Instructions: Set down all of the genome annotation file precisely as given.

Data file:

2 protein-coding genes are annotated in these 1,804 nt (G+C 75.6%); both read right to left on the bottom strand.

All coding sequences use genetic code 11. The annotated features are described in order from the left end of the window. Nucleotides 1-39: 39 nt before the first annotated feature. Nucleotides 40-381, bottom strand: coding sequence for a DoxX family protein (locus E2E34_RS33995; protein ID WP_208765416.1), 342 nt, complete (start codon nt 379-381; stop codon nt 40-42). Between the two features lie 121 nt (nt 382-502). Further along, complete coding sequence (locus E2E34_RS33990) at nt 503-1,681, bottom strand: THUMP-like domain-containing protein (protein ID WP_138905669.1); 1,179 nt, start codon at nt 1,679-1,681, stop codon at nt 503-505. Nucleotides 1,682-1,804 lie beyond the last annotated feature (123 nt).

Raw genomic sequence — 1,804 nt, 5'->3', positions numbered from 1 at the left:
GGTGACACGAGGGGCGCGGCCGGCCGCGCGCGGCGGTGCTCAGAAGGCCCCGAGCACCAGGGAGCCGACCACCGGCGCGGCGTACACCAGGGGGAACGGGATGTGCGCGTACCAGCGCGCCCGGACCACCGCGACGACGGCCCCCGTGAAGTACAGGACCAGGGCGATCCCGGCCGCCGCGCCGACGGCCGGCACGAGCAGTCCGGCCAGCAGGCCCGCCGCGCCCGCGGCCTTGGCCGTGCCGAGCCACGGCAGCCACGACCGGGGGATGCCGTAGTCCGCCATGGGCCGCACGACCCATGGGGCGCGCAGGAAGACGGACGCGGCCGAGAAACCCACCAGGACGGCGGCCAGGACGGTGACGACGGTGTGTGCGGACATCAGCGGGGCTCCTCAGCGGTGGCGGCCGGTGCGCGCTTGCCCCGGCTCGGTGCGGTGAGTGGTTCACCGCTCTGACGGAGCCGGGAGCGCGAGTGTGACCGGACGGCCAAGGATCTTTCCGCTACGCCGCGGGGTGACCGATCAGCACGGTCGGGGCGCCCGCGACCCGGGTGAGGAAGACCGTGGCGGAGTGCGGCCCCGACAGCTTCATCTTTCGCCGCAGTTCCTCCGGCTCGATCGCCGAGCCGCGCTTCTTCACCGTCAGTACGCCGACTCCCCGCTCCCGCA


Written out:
2 protein-coding genes are annotated in these 1,804 nt (G+C 75.6%); both read right to left on the bottom strand.

All coding sequences use genetic code 11. The annotated features are described in order from the left end of the window. Nucleotides 1-39: 39 nt before the first annotated feature. Nucleotides 40-381, bottom strand: coding sequence for a DoxX family protein (locus E2E34_RS33995; protein ID WP_208765416.1), 342 nt, complete (start codon nt 379-381; stop codon nt 40-42). Between the two features lie 121 nt (nt 382-502). Further along, complete coding sequence (locus E2E34_RS33990) at nt 503-1,681, bottom strand: THUMP-like domain-containing protein (protein ID WP_138905669.1); 1,179 nt, start codon at nt 1,679-1,681, stop codon at nt 503-505. Nucleotides 1,682-1,804 lie beyond the last annotated feature (123 nt).

Raw genomic sequence — 1,804 nt, 5'->3', positions numbered from 1 at the left:
GGTGACACGAGGGGCGCGGCCGGCCGCGCGCGGCGGTGCTCAGAAGGCCCCGAGCACCAGGGAGCCGACCACCGGCGCGGCGTACACCAGGGGGAACGGGATGTGCGCGTACCAGCGCGCCCGGACCACCGCGACGACGGCCCCCGTGAAGTACAGGACCAGGGCGATCCCGGCCGCCGCGCCGACGGCCGGCACGAGCAGTCCGGCCAGCAGGCCCGCCGCGCCCGCGGCCTTGGCCGTGCCGAGCCACGGCAGCCACGACCGGGGGATGCCGTAGTCCGCCATGGGCCGCACGACCCATGGGGCGCGCAGGAAGACGGACGCGGCCGAGAAACCCACCAGGACGGCGGCCAGGACGGTGACGACGGTGTGTGCGGACATCAGCGGGGCTCCTCAGCGGTGGCGGCCGGTGCGCGCTTGCCCCGGCTCGGTGCGGTGAGTGGTTCACCGCTCTGACGGAGCCGGGAGCGCGAGTGTGACCGGACGGCCAAGGATCTTTCCGCTACGCCGCGGGGTGACCGATCAGCACGGTCGGGGCGCCCGCGACCCGGGTGAGGAAGACCGTGGCGGAGTGCGGCCCCGACAGCTTCATCTTTCGCCGCAGTTCCTCCGGCTCGATCGCCGAGCCGCGCTTCTTCACCGTCAGTACGCCGACTCCCCGCTCCCGCA